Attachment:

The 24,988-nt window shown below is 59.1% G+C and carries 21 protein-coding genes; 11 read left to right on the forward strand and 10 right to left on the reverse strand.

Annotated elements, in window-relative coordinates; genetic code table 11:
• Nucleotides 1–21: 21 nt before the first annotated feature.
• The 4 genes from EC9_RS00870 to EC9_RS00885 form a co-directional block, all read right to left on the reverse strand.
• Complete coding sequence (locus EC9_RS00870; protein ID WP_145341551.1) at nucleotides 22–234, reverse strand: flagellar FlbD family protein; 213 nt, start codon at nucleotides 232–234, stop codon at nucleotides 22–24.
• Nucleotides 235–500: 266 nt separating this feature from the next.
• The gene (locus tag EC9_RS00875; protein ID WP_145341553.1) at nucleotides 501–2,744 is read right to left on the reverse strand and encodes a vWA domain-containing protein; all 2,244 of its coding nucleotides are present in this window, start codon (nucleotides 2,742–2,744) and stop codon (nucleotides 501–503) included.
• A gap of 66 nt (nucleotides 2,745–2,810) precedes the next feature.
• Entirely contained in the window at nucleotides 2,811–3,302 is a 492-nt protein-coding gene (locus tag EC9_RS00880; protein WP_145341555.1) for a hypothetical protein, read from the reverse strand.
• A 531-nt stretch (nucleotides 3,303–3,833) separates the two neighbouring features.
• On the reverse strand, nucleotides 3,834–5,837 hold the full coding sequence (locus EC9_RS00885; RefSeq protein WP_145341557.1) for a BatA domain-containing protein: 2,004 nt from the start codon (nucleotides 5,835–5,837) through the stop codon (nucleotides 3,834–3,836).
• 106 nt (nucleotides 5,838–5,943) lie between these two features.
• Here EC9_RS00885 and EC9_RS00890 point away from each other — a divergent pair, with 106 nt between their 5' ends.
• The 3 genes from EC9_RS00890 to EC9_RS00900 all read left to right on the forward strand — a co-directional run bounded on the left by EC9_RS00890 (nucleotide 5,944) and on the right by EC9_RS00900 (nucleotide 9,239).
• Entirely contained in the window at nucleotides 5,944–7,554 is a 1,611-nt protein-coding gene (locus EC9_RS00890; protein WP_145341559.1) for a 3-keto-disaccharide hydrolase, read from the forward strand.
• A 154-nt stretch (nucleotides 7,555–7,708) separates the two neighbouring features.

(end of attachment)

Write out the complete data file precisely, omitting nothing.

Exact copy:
The 24,988-nt window shown below is 59.1% G+C and carries 21 protein-coding genes; 11 read left to right on the forward strand and 10 right to left on the reverse strand.

Annotated elements, in window-relative coordinates; genetic code table 11:
• Nucleotides 1–21: 21 nt before the first annotated feature.
• The 4 genes from EC9_RS00870 to EC9_RS00885 form a co-directional block, all read right to left on the reverse strand.
• Complete coding sequence (locus EC9_RS00870; protein ID WP_145341551.1) at nucleotides 22–234, reverse strand: flagellar FlbD family protein; 213 nt, start codon at nucleotides 232–234, stop codon at nucleotides 22–24.
• Nucleotides 235–500: 266 nt separating this feature from the next.
• The gene (locus tag EC9_RS00875; protein ID WP_145341553.1) at nucleotides 501–2,744 is read right to left on the reverse strand and encodes a vWA domain-containing protein; all 2,244 of its coding nucleotides are present in this window, start codon (nucleotides 2,742–2,744) and stop codon (nucleotides 501–503) included.
• A gap of 66 nt (nucleotides 2,745–2,810) precedes the next feature.
• Entirely contained in the window at nucleotides 2,811–3,302 is a 492-nt protein-coding gene (locus tag EC9_RS00880; protein WP_145341555.1) for a hypothetical protein, read from the reverse strand.
• A 531-nt stretch (nucleotides 3,303–3,833) separates the two neighbouring features.
• On the reverse strand, nucleotides 3,834–5,837 hold the full coding sequence (locus EC9_RS00885; RefSeq protein WP_145341557.1) for a BatA domain-containing protein: 2,004 nt from the start codon (nucleotides 5,835–5,837) through the stop codon (nucleotides 3,834–3,836).
• 106 nt (nucleotides 5,838–5,943) lie between these two features.
• Here EC9_RS00885 and EC9_RS00890 point away from each other — a divergent pair, with 106 nt between their 5' ends.
• The 3 genes from EC9_RS00890 to EC9_RS00900 all read left to right on the forward strand — a co-directional run bounded on the left by EC9_RS00890 (nucleotide 5,944) and on the right by EC9_RS00900 (nucleotide 9,239).
• Entirely contained in the window at nucleotides 5,944–7,554 is a 1,611-nt protein-coding gene (locus EC9_RS00890; protein WP_145341559.1) for a 3-keto-disaccharide hydrolase, read from the forward strand.
• A 154-nt stretch (nucleotides 7,555–7,708) separates the two neighbouring features.